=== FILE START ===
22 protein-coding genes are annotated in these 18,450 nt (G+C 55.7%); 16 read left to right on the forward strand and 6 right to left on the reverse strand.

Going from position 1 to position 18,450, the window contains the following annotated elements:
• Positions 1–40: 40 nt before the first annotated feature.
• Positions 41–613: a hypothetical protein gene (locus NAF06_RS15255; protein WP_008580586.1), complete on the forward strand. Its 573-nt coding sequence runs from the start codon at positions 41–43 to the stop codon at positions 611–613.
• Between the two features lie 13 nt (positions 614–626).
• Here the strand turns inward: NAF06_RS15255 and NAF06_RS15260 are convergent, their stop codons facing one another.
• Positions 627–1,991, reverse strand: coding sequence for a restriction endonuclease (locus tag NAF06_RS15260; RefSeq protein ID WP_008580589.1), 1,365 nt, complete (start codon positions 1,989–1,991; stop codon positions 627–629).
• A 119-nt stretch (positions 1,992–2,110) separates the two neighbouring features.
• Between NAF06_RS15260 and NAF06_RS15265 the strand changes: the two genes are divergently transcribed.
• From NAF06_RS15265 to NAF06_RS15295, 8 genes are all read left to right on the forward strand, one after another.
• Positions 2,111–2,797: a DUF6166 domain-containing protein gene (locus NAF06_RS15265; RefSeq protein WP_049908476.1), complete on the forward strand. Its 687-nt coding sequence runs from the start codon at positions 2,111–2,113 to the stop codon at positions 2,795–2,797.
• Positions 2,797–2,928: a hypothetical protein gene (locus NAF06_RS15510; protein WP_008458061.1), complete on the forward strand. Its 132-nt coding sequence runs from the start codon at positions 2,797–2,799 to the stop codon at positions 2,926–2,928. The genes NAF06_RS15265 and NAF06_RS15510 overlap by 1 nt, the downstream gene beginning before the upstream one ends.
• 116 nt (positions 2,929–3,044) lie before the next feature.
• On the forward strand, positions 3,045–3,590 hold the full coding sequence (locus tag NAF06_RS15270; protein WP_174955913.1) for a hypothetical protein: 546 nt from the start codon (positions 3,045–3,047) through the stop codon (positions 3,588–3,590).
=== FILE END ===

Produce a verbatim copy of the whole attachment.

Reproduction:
22 protein-coding genes are annotated in these 18,450 nt (G+C 55.7%); 16 read left to right on the forward strand and 6 right to left on the reverse strand.

Going from position 1 to position 18,450, the window contains the following annotated elements:
• Positions 1–40: 40 nt before the first annotated feature.
• Positions 41–613: a hypothetical protein gene (locus NAF06_RS15255; protein WP_008580586.1), complete on the forward strand. Its 573-nt coding sequence runs from the start codon at positions 41–43 to the stop codon at positions 611–613.
• Between the two features lie 13 nt (positions 614–626).
• Here the strand turns inward: NAF06_RS15255 and NAF06_RS15260 are convergent, their stop codons facing one another.
• Positions 627–1,991, reverse strand: coding sequence for a restriction endonuclease (locus tag NAF06_RS15260; RefSeq protein ID WP_008580589.1), 1,365 nt, complete (start codon positions 1,989–1,991; stop codon positions 627–629).
• A 119-nt stretch (positions 1,992–2,110) separates the two neighbouring features.
• Between NAF06_RS15260 and NAF06_RS15265 the strand changes: the two genes are divergently transcribed.
• From NAF06_RS15265 to NAF06_RS15295, 8 genes are all read left to right on the forward strand, one after another.
• Positions 2,111–2,797: a DUF6166 domain-containing protein gene (locus NAF06_RS15265; RefSeq protein WP_049908476.1), complete on the forward strand. Its 687-nt coding sequence runs from the start codon at positions 2,111–2,113 to the stop codon at positions 2,795–2,797.
• Positions 2,797–2,928: a hypothetical protein gene (locus NAF06_RS15510; protein WP_008458061.1), complete on the forward strand. Its 132-nt coding sequence runs from the start codon at positions 2,797–2,799 to the stop codon at positions 2,926–2,928. The genes NAF06_RS15265 and NAF06_RS15510 overlap by 1 nt, the downstream gene beginning before the upstream one ends.
• 116 nt (positions 2,929–3,044) lie before the next feature.
• On the forward strand, positions 3,045–3,590 hold the full coding sequence (locus tag NAF06_RS15270; protein WP_174955913.1) for a hypothetical protein: 546 nt from the start codon (positions 3,045–3,047) through the stop codon (positions 3,588–3,590).